“No, sir. I will try not to vex you again. Now,” she added, moving toward the door, “If you will excuse me—”

“Just a moment.”

She stopped, stiffening at the note of command in his voice.

“Look at me.”

She did, aware that her heart was beating faster. She said carefully, “I would like to change out of my habit. I’m a trifle damp.”

“In a minute. I collect from the fact that your habit is not soaked that Lady Ophelia must have sent you home in her carriage.”

“No, but—” She broke off, wondering how much to tell him. He would most likely think her an idiot even to have gotten into a carriage with her father, and because of the need to take care not to reveal what Sir Geoffrey had said about Vauxhall, or to reveal her debt to Yarborne, it was hard to think what to say.

After a few tense moments of silence, he said with a grim look, “Never mind, Melissa, I will refrain yet again from pressing you to explain things you do not want to explain. But don’t mistake my self-restraint for anything more. I am aware that you have misunderstood me in the past, so let me make myself plain now. You are my wife, and I expect you to be faithful. Don’t give me cause to doubt your fidelity, or I will make you very sorry.”

Fine words, she thought, from a man who had made an assignation with his ex-mistress for the following evening. The thought gave her courage to say sweetly, “In that case, sir, I will take care not to take so much as a step from your side tomorrow night without your express permission.”

He looked at her blankly. “Tomorrow night?”

“We are going to the opening of Vauxhall Gardens together, are we not?”

“Oh, that. Yes, if you like, although I did assume that you had already made plans to go with Lady Ophelia and Charley.”

“But I thought, from something you said before, that you meant to take me.”

“Then I will do so, of course.”

She escaped then, satisfied that although she had inadvertently stirred certain unfortunate suspicions, she had managed to lay them to rest again.

Her sense of well-being lasted only until her return from Berkeley Square the next day. Strongly aware of the presence of one hundred pounds in her reticule, it was with no little dismay that she encountered her husband halfway up the swooping main stairway. He was coming down, and he clearly saw her distress, for he demanded in much the same tone as the day before to know where she had been.

“Only t-to Berkeley Square again,” she said quickly.


Her cheeks flashed fire, and she stumbled over her words. “Just v-visiting Mama and Aunt Ophelia. I must go, Nicholas. I’m already late for an appointment.” She moved to pass him, but he blocked her way.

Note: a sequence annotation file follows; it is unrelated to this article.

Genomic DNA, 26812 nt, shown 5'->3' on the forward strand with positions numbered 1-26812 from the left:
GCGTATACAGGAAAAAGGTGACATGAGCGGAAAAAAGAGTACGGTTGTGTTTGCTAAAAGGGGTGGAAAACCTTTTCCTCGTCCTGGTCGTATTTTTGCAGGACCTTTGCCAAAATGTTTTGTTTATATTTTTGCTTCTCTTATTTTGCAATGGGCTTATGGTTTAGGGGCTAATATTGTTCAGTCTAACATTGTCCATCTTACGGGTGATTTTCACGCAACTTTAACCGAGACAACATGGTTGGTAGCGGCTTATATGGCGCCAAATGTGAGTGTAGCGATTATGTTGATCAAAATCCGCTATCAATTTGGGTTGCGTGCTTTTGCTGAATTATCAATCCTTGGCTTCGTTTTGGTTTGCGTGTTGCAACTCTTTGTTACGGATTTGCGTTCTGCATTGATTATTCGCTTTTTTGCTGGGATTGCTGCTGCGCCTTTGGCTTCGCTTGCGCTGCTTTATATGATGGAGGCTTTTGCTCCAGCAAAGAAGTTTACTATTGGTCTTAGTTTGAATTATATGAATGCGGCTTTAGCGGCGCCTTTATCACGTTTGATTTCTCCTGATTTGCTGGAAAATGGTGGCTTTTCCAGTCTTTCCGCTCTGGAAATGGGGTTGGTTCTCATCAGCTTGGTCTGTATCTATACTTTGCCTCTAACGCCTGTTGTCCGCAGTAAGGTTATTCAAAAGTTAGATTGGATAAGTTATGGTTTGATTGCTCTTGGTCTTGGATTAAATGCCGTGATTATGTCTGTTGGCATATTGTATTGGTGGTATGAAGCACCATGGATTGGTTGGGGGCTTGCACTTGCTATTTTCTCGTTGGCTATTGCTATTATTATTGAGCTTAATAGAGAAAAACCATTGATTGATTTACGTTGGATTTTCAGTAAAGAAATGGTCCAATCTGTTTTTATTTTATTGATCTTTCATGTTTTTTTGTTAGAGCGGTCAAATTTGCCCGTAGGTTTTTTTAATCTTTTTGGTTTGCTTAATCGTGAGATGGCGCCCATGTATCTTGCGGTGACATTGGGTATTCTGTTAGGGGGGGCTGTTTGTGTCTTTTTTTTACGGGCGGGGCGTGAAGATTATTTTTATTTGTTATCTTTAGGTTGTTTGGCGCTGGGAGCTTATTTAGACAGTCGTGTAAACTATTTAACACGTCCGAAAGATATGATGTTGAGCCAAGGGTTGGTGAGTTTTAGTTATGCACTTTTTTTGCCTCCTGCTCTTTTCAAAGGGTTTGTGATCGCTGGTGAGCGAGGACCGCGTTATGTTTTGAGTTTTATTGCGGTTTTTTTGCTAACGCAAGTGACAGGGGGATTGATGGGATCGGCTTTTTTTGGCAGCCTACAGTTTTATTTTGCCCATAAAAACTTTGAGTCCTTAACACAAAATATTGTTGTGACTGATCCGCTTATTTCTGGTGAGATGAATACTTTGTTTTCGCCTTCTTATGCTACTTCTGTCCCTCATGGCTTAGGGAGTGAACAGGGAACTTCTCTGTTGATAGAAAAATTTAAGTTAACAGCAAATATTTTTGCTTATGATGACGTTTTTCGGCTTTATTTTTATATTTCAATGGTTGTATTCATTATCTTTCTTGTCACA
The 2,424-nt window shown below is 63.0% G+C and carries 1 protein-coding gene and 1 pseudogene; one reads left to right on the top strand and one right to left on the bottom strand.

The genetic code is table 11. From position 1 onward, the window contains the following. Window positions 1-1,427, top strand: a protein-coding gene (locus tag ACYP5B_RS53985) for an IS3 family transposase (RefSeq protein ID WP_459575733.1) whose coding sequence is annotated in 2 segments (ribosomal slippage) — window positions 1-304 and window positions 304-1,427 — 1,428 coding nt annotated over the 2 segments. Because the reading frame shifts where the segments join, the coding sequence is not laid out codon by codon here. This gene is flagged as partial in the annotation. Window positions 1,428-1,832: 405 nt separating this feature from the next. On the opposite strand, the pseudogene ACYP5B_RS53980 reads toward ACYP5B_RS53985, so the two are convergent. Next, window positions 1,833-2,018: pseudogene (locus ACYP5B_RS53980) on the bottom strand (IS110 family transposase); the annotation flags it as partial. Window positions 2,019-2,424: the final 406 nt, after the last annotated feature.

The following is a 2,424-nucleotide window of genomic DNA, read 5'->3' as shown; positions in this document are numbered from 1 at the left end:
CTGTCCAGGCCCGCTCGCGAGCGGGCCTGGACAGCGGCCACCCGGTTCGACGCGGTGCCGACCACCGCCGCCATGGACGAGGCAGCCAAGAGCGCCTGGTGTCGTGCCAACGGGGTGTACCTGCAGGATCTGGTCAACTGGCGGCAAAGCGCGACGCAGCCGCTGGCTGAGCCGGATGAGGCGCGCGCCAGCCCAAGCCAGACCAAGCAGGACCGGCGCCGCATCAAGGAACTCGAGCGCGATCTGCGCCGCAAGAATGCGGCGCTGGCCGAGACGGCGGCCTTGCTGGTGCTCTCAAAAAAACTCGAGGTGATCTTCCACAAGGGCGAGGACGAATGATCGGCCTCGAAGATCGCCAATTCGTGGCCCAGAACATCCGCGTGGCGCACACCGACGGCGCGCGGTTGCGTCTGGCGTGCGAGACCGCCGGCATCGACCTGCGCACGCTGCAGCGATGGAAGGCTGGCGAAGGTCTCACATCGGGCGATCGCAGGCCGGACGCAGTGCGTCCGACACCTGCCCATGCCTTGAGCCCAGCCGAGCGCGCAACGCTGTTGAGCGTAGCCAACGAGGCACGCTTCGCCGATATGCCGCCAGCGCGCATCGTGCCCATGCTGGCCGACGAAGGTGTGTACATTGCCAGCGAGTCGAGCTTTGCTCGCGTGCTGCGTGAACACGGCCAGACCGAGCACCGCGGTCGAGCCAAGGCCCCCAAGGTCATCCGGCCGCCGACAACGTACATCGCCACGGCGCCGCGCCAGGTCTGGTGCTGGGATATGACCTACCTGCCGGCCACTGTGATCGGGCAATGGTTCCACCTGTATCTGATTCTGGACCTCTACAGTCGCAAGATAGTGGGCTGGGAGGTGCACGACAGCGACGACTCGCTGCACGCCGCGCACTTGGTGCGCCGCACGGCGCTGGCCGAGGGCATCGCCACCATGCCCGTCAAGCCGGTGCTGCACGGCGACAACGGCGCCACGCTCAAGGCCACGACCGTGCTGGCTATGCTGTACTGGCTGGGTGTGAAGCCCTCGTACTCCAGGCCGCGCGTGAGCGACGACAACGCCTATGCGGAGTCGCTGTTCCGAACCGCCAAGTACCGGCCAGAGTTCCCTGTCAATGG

“What appointment?”

“Your mama’s dressmaker is to measure the length of my domino for Vauxhall. I promised to be back here to try it on for her thirty minutes ago.”

He said, “Well, as to Vauxhall, the reason I’ve been on the watch for you is that Drax will be in town tonight on his way to Epsom, so I can’t take you, after all.”

She had looked away, but she looked back at once, dismayed, and without thinking of anything but that he would cause her to miss meeting Yarborne, she exclaimed, “But you must, Nicholas! I must go, and there is no one else who—” Catching his gaze then, she broke off, silenced by the flash of anger in his eyes. Forgetting where she was, she stepped back, and would have fallen down the stairs had he not caught her. His grip was like iron.

“Please,” she gasped with a familiar sense of rising panic, “oh, please don’t!”

He released her instantly, saying in a tone much more gentle than any she had expected, “I won’t hurt you, Melissa. You need never again fear that from me.”

She breathed more easily. “A-and Vauxhall, Nicholas? Surely, you said that about meeting Drax just to tease me. Everyone we know will be going tonight.”

“You won’t, unless you mean to explain this sudden urgency of yours to go. Drax is moving my horses to Epsom, and he will be in town tonight, just as I said. So although I’ll admit I mentioned it only as a wild cast to see what would turn up, I will meet him, and you will stay home, if I don’t get an explanation.” He waited, watching her. Then, sternly, he said, “Well?”

Much as she would have liked to demand a few explanations herself, she knew she could not, but neither could she do as he commanded. When she remained silent, he said, “Well then, that’s that, isn’t it?”

BOOK: Amanda Scott
11Mb size Format: txt, pdf, ePub